“On September 4, 1957--"E-Day," according to its advertising campaign--the Ford Motor Company unveils the Edsel, the first new automobile brand produced by one of the Big Three car companies since 1938. (Although many people call it the "Ford Edsel," in fact Edsel was a division all its own, like Lincoln or Mercury.) Thirteen hundred independent Edsel dealers offered four models for sale: the smaller Pacer and Ranger and the larger Citation and Corsair.

To many people, the Edsel serves as a symbol of corporate hubris at its worst: it was an over-hyped, over-sized, over-designed monstrosity. Other people believe the car was simply a victim of bad timing. When Ford executives began planning for the company's new brand, the economy was booming and people were snapping up enormous gas-guzzlers as fast as automakers could build them. By the time the Edsel hit showrooms, however, the economic outlook was bad and getting worse. People didn't want big, glitzy fin cars anymore; they wanted small, efficient ones instead. The Edsel was just ostentatious and expensive enough to give buyers pause.

At the same time, there is probably no car in the world that could have lived up to the Edsel's hype. For months, the company had been running ads that simply pictured the car's hood ornament and the line "The Edsel Is Coming." Everything else about the car was top-secret: If dealers failed to keep their Edsels hidden, they'd lose their franchise. For the great E-Day unveiling, promotions and prizes--like a giveaway of 1,000 ponies--lured shoppers to showrooms.

When they got there, they found a car that had a distinctive look indeed--but not necessarily in a good way. Thanks to the big impact ring or "horse collar" in the middle of its front grille, it looked (one reporter said) like "a Pontiac pushing a toilet seat." (Another called it "an Oldsmobile sucking a lemon.") And its problems were more than cosmetic. Drivers changed gears by pushing buttons on the steering wheel, a system that was not easy to figure out. In addition, at highway speeds that famous hood ornament had a tendency to fly off and into the windshield.

In its first year, Edsel sold just 64,000 cars and lost $250 million ($2.5 billion today). After the 1960 model year, the company folded.”

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Yesterday:

First thing, I couldn’t edit the Live Writer draft I had made the previous day. It just sat there and wouldn’t do anything.  There was a problem with a video, which I couldn’t delete.   After trying some things, I saved it as a draft in Blogger, and managed to delete the video there, but the journal never looks the same when it’s edited in Blogger. Computers take up too much time!  Especially when they hiccup.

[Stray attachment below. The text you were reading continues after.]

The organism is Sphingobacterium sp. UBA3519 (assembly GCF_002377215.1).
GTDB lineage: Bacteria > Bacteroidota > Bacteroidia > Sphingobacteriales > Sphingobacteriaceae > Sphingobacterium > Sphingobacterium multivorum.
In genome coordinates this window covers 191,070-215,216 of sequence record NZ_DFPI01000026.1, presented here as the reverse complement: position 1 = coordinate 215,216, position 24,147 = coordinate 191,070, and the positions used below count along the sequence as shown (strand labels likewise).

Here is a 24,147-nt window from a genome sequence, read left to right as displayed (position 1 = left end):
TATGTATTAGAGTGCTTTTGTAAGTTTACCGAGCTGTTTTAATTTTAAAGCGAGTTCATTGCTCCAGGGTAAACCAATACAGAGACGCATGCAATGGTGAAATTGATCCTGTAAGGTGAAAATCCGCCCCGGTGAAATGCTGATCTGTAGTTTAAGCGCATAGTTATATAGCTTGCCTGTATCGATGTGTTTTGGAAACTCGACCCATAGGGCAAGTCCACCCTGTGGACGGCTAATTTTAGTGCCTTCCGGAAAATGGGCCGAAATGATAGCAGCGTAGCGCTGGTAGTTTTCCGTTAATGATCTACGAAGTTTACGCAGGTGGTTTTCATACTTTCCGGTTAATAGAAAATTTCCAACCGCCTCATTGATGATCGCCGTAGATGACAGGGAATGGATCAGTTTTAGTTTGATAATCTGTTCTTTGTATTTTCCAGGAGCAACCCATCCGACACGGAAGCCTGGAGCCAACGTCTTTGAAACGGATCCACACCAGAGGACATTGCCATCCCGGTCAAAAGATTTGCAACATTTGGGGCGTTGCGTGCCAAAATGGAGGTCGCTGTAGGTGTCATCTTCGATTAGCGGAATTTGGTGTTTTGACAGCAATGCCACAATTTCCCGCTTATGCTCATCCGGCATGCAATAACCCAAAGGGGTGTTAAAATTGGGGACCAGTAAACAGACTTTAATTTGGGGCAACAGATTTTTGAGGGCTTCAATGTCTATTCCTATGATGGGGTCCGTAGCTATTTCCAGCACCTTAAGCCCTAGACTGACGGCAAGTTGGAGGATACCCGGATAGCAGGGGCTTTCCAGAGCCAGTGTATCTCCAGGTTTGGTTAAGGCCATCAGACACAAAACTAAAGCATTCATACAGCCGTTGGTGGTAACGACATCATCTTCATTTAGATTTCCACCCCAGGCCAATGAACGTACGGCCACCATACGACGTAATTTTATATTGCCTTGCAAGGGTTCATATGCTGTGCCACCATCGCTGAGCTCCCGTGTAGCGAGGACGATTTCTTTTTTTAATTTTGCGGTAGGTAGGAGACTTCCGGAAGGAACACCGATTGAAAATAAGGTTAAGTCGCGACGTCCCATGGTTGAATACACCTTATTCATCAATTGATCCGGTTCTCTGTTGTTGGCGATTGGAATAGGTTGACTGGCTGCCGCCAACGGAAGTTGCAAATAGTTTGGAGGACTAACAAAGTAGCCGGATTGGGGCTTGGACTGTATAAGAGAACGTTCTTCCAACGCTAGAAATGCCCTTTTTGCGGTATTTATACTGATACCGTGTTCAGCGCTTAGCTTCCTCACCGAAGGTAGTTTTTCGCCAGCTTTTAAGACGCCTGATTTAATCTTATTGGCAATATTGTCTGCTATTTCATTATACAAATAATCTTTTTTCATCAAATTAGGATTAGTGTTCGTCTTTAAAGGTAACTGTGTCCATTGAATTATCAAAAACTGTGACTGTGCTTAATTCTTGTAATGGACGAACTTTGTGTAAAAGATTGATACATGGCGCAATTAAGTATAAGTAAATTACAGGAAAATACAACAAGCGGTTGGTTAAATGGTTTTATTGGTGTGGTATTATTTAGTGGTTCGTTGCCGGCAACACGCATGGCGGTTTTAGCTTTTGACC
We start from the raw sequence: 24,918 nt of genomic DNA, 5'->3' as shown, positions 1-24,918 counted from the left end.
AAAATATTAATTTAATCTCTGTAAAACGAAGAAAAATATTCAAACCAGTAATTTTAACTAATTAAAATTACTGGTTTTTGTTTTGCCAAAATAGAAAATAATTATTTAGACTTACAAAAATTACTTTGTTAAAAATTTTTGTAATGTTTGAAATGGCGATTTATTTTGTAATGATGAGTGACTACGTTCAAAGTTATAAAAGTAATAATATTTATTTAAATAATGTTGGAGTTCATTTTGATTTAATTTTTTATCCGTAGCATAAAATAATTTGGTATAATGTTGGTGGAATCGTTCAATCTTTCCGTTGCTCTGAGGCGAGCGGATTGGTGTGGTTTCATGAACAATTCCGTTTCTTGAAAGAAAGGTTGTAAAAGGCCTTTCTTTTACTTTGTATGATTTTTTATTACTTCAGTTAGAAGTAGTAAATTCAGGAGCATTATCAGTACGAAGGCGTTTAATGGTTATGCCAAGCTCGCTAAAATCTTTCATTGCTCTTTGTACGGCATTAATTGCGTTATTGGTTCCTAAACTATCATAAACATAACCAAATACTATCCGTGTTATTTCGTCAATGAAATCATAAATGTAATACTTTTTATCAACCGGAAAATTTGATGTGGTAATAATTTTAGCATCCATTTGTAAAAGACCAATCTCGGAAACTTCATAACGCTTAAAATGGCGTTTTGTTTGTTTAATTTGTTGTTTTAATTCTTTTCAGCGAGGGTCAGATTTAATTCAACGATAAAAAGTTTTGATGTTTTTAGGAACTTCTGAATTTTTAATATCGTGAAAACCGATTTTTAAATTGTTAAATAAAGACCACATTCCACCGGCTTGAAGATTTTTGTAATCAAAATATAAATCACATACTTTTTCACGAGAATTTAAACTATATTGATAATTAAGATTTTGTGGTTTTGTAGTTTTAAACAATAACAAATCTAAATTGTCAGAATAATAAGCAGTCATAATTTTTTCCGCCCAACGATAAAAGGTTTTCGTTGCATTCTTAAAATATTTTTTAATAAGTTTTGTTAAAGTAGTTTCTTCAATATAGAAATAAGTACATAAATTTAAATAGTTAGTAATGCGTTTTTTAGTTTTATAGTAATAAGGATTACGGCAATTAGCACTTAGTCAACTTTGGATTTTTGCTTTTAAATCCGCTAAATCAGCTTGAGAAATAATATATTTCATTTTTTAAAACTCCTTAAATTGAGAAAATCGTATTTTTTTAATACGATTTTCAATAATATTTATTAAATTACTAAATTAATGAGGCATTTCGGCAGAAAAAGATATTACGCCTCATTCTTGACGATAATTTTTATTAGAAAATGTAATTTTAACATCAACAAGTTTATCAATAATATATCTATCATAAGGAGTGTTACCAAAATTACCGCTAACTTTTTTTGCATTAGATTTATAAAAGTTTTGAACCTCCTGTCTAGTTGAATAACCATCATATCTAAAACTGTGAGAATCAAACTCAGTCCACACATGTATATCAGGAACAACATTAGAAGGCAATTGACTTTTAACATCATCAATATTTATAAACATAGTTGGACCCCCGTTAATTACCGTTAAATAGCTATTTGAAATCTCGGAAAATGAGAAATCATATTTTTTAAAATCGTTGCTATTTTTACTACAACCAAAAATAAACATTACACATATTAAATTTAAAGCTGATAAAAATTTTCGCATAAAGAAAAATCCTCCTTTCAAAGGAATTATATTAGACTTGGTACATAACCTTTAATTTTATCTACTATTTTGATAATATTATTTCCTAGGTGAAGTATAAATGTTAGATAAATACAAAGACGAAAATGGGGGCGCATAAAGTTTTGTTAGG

I took Misty for a little walk around here, as even though Jay wanted to work, I didn’t want to go get him.  Ray, my renter and I had to sit down and do a couple of months bookkeeping, and I can’t concentrate when Jay is milling around.  I never know what bright ideas he will come up with next.  He wanted to weedwhack, but one time he wasn’t thinking and whacked off the plants on my dog’s grave, so I usually do it myself, or keep a close eye on him.  Yes, Jay can be a liability, but he is my friend’s son, and when is he is up here helping me, he isn’t bothering her.  She still doesn’t feel well since her liver transplant, and is especially sickened by the anti-rejection pills she has to take.  Jay stresses her a great deal, which is not good.  She stays in bed most of the day, I couldn’t do that.

By the time Ray and I had our books straight so he would know how much to deposit in my account, it was lunch time.  In the afternoon, as usual, I was engrossed in reading the subject for the next day’s journal.  Then before I knew it, what with changing sheets, laundry, dishwasher, making some Gouda cheese spread and some juice, etc, Misty was reminding me that it was time to feed the animals their dinner, and fix mine, too.  There went another day!

3 comments:

Tumbleweed Dee said...

Thanks Penny for the Tribute to Athens. We're not going to be here long but we've already been downtown and the fisheries. Since it was Labor Day nothing was open to see anything.

Great write up.

Rod and Loyce Ivers said...

But just think where your friend's son would be if it wasn't for his second mom! The Lord will reward you in the end.... Rod

LakeConroePenny,TX said...

Thank you for your comments, Dee and Rod.

Dee, So as you didn't get to really explore Athens, I hope my little write-up helped you know more about that area.

Rod, I try to help Jay by taking him to church. When he is sober he realizes what a mess he is making of his life, and says he won't do it again. But after one beer he is back at it all over again. He is in so much debt, it is pitiful, but he is a grown man, and he isn't going to change his ways.

He is like two different people. Like the old rhyme "There was a little girl who had a little curl right in the middle of her forehead. When she was good, she was very, very good, and when she was bad, she was horrid."

Happy Tails and Trails, Penny.